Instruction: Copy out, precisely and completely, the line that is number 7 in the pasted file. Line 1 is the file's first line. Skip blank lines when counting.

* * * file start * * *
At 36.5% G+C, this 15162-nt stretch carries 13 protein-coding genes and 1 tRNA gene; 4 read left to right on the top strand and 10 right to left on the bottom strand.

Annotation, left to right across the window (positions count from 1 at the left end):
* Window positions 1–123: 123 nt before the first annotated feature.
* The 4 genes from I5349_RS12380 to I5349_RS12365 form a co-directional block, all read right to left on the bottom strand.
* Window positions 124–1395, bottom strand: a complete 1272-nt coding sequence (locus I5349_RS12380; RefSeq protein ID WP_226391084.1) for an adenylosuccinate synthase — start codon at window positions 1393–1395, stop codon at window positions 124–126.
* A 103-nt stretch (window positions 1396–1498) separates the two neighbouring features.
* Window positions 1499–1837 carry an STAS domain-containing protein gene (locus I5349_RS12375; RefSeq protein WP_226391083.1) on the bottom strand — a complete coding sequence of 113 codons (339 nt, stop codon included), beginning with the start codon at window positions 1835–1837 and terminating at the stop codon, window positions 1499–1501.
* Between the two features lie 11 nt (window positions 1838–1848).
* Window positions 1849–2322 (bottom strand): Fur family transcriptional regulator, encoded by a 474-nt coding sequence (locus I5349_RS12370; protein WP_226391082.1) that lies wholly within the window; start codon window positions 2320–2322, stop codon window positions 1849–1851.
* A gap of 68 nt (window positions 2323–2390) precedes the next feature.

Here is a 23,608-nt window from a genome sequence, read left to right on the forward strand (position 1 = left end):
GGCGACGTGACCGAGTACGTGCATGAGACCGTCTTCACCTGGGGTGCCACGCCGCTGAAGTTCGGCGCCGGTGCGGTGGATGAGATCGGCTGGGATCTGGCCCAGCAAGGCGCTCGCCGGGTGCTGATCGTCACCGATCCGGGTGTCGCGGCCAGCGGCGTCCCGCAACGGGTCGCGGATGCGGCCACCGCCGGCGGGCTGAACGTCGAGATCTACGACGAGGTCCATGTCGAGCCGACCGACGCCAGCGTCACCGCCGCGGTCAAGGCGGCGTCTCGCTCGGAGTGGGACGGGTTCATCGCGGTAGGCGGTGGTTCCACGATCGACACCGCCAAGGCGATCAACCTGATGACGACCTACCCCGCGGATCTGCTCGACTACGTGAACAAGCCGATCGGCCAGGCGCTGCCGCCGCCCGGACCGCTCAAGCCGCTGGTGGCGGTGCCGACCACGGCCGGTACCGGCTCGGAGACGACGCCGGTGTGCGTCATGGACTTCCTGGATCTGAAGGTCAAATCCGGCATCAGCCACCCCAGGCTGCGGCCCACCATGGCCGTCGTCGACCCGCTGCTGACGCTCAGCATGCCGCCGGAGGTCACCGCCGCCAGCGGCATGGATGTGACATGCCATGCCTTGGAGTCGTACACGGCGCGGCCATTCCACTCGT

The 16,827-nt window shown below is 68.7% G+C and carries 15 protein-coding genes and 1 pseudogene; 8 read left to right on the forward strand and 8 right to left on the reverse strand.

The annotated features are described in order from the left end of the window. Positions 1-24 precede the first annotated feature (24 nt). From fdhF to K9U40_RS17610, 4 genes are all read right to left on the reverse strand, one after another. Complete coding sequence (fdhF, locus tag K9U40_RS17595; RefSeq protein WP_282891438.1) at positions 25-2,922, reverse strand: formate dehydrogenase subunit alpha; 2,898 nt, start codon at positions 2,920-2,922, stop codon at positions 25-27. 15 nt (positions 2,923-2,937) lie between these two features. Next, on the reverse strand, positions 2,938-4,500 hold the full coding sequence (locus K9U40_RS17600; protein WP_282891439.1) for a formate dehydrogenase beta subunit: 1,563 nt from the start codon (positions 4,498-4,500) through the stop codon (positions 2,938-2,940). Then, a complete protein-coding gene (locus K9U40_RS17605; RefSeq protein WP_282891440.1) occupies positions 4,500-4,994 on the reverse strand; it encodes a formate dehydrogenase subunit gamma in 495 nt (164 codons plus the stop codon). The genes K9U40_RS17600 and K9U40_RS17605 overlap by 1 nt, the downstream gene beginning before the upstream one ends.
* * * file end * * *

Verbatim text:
* Window positions 1499–1837 carry an STAS domain-containing protein gene (locus I5349_RS12375; RefSeq protein WP_226391083.1) on the bottom strand — a complete coding sequence of 113 codons (339 nt, stop codon included), beginning with the start codon at window positions 1835–1837 and terminating at the stop codon, window positions 1499–1501.